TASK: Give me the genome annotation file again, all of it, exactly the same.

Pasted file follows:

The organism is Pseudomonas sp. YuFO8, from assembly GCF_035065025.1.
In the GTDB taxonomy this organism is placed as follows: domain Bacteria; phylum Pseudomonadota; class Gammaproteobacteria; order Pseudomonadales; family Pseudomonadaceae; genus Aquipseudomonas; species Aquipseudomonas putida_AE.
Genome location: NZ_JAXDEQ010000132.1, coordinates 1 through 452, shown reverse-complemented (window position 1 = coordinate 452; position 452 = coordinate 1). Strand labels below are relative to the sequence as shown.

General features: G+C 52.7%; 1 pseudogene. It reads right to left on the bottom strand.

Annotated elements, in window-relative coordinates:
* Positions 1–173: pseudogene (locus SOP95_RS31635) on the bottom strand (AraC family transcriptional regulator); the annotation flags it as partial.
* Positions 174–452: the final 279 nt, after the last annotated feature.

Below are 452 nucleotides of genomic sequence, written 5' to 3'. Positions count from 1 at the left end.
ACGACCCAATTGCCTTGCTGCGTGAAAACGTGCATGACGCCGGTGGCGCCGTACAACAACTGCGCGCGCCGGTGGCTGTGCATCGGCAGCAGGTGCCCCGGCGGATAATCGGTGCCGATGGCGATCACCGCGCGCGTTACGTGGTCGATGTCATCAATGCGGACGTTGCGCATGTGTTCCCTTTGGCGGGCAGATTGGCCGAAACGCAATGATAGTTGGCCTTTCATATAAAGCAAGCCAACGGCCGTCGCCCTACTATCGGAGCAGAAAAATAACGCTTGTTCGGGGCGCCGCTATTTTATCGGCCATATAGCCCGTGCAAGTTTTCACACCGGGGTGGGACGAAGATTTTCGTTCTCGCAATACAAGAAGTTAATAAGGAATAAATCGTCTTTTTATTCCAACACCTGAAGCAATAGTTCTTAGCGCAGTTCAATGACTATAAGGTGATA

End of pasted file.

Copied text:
The organism is Pseudomonas sp. YuFO8, from assembly GCF_035065025.1.
In the GTDB taxonomy this organism is placed as follows: domain Bacteria; phylum Pseudomonadota; class Gammaproteobacteria; order Pseudomonadales; family Pseudomonadaceae; genus Aquipseudomonas; species Aquipseudomonas putida_AE.
Genome location: NZ_JAXDEQ010000132.1, coordinates 1 through 452, shown reverse-complemented (window position 1 = coordinate 452; position 452 = coordinate 1). Strand labels below are relative to the sequence as shown.

General features: G+C 52.7%; 1 pseudogene. It reads right to left on the bottom strand.

Annotated elements, in window-relative coordinates:
* Positions 1–173: pseudogene (locus SOP95_RS31635) on the bottom strand (AraC family transcriptional regulator); the annotation flags it as partial.
* Positions 174–452: the final 279 nt, after the last annotated feature.

Below are 452 nucleotides of genomic sequence, written 5' to 3'. Positions count from 1 at the left end.
ACGACCCAATTGCCTTGCTGCGTGAAAACGTGCATGACGCCGGTGGCGCCGTACAACAACTGCGCGCGCCGGTGGCTGTGCATCGGCAGCAGGTGCCCCGGCGGATAATCGGTGCCGATGGCGATCACCGCGCGCGTTACGTGGTCGATGTCATCAATGCGGACGTTGCGCATGTGTTCCCTTTGGCGGGCAGATTGGCCGAAACGCAATGATAGTTGGCCTTTCATATAAAGCAAGCCAACGGCCGTCGCCCTACTATCGGAGCAGAAAAATAACGCTTGTTCGGGGCGCCGCTATTTTATCGGCCATATAGCCCGTGCAAGTTTTCACACCGGGGTGGGACGAAGATTTTCGTTCTCGCAATACAAGAAGTTAATAAGGAATAAATCGTCTTTTTATTCCAACACCTGAAGCAATAGTTCTTAGCGCAGTTCAATGACTATAAGGTGATA